It all started with a phone call, or to be more exact, 4 phone calls.
My daughter had lost her phone on the Metro bus, but had been assured by the finder that it had been turned in to Metro’s Lost & Found. Yet each call to the L&F resulted in the same line, “We don’t have a phone like that.” Finally, in desperation, I asked if we visit the L&F and look through the found phones ourselves. “No problem,” was the reply, “we’ll let you dig away to your hearts content.”
My daughter (I’ll call her T) and I walked into the Lost & Found and were instantly greeted by the smell of stale smoke and a very solid glass window open 6 inches at about waist level. Through the window we could see a man sitting across the room at a desk that was so covered in papers that I knew an avalanche must be imminent.
“May I help you?” the man asked, not even looking up from his computer.
“We are looking for a phone my daughter lost on the bus. The person who found the phone texted that they left it here, at the Lost & Found, with a note. She came by while your office was closed for lunch.”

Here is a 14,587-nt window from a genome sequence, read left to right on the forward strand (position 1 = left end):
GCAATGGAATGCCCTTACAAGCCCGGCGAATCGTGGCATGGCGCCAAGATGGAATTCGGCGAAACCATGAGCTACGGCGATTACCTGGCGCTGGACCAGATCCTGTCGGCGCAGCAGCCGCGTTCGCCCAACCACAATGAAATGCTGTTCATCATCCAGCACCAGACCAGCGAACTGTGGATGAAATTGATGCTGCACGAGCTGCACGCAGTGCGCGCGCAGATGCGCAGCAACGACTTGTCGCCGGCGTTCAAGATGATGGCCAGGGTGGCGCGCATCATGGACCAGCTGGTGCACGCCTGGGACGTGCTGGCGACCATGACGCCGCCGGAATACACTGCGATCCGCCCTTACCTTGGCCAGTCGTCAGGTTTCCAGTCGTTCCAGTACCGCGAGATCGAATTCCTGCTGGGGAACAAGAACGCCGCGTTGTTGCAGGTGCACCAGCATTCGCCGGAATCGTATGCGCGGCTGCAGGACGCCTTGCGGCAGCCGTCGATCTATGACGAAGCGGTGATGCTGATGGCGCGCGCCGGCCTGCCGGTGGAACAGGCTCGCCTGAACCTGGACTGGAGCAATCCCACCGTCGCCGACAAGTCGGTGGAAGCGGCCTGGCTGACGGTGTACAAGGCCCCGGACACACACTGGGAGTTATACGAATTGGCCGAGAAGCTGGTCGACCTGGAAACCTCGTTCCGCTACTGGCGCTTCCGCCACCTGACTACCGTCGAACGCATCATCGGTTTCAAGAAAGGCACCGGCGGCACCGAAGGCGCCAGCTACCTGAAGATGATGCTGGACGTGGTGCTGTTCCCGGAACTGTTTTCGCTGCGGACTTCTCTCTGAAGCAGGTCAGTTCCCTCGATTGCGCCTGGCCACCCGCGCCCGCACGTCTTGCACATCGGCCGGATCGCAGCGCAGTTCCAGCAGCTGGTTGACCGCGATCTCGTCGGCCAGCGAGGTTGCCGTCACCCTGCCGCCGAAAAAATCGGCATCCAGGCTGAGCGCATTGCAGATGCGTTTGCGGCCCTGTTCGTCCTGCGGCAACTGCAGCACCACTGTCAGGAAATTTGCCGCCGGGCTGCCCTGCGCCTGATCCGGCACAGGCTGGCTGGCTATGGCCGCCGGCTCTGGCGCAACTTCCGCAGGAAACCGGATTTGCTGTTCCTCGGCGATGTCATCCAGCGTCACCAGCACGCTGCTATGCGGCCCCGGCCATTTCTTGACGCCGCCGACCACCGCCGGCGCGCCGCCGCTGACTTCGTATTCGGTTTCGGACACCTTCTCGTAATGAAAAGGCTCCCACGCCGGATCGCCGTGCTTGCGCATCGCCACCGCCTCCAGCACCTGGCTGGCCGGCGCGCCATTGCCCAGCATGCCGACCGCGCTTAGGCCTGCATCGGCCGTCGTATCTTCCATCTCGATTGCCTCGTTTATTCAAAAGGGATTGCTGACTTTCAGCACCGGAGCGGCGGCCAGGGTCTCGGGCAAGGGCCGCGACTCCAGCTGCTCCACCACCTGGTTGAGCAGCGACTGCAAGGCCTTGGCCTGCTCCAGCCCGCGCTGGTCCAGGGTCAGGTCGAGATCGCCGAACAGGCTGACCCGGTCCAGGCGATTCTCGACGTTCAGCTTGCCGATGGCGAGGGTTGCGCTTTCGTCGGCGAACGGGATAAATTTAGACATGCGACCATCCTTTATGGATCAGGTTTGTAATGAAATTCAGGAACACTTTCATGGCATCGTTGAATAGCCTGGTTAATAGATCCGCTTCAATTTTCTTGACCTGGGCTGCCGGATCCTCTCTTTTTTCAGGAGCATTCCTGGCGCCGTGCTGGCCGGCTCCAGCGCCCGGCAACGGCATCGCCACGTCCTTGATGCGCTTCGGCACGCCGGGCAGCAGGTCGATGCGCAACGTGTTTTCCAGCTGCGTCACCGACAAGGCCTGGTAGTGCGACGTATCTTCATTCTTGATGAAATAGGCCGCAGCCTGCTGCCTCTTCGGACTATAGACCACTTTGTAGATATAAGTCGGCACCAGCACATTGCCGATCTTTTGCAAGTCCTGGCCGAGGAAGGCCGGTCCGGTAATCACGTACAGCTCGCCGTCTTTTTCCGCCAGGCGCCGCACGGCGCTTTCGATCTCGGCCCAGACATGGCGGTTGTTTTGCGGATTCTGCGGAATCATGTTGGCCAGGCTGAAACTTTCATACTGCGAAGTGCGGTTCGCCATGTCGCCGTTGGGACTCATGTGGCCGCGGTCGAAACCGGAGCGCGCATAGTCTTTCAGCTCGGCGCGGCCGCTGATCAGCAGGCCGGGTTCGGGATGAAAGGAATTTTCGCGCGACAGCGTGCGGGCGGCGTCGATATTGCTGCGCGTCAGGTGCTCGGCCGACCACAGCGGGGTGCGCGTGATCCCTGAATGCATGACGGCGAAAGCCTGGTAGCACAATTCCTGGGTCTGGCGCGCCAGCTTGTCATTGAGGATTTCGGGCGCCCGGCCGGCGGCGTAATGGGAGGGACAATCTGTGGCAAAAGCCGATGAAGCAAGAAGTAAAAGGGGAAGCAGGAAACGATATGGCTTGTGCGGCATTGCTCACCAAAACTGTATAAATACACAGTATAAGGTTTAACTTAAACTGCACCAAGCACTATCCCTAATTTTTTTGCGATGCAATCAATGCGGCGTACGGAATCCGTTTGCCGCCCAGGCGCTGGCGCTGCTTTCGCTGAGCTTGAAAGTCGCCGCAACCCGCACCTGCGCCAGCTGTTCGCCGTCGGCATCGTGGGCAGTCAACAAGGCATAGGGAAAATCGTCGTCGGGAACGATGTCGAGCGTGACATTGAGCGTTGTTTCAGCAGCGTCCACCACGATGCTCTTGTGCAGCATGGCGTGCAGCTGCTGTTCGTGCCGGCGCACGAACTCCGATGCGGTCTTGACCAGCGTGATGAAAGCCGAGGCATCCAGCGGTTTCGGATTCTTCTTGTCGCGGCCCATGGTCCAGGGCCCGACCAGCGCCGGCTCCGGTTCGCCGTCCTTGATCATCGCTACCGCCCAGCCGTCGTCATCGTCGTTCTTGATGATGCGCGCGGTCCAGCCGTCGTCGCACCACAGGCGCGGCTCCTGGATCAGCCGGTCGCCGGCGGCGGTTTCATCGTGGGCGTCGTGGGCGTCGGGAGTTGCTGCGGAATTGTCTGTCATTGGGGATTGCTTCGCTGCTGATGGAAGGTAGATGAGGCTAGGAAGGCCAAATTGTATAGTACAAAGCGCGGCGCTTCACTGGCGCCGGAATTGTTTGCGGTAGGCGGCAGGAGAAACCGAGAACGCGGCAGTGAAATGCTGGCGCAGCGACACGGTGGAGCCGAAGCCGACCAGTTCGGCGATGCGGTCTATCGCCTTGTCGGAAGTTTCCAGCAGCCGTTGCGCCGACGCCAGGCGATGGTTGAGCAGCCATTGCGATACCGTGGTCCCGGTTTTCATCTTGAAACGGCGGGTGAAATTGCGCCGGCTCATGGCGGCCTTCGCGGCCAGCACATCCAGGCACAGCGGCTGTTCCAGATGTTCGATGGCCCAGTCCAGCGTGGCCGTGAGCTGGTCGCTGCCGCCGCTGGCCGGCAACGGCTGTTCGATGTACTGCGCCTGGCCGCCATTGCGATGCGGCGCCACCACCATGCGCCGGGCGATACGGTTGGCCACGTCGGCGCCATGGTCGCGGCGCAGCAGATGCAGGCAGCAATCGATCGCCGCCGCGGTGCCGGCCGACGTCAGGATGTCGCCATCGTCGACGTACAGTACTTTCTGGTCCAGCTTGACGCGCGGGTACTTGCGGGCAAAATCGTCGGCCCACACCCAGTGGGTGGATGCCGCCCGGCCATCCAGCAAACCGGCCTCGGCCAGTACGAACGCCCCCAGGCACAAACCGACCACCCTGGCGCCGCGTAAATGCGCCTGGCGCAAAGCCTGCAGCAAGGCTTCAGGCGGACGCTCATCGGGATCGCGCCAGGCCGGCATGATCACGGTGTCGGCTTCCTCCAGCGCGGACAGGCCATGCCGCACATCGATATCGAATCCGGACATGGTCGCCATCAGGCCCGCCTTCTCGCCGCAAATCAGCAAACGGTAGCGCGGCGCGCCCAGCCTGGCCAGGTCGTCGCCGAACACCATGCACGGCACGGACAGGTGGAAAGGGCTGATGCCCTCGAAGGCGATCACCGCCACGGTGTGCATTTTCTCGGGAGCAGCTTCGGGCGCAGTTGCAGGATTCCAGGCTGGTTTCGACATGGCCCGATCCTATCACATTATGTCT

“Type of phone?”
“What bus was it lost on?”
“Well, I doubt the girl wrote that on the note she left with the phone. She probably…”
“What bus was it lost on?”
“We don’t have it,” came the gruff response after a few more strokes to the keyboard.
“Could you look again. The girl specifically said she brought it by herself.”
“When was it lost?”
“It was lost this weekend, but I think the girl only brought it by Tuesday or Wednesday.”
“Hmmm, we do have a blue phone that was left here over a week ago,” the man stated as he got up from his desk, walked out of sight for a moment, and then reappeared with a phone that looked like it had been run over by a bus. For the first time he looked in our direction as he placed the wrecked phone in my daughter’s outstretched hand.
“That’s not my phone,” T stated firmly, and she handed the phone back to the man.
“Well, we don’t have any other phones. I’ve looked through them all.”
“But,” my daughter said anxiously, “the girl said that she left the phone here with a note on it…”
“Why didn’t you say so,” the man interrupted as he dug his hand deep into the pile of papers on his desk. “That was the information you needed to give me, your phone is right here. I didn’t put it into the system since the note said someone would be coming by to pick it up.”
And with that, T was handed her phone.
We thanked the man and left, happy the whole frustrating ordeal was over so we could leave the stuffy little room and get a breath of fresh air.
Funny that even in these days of non-smoking buildings, bureaucracy still smells like stale smoke.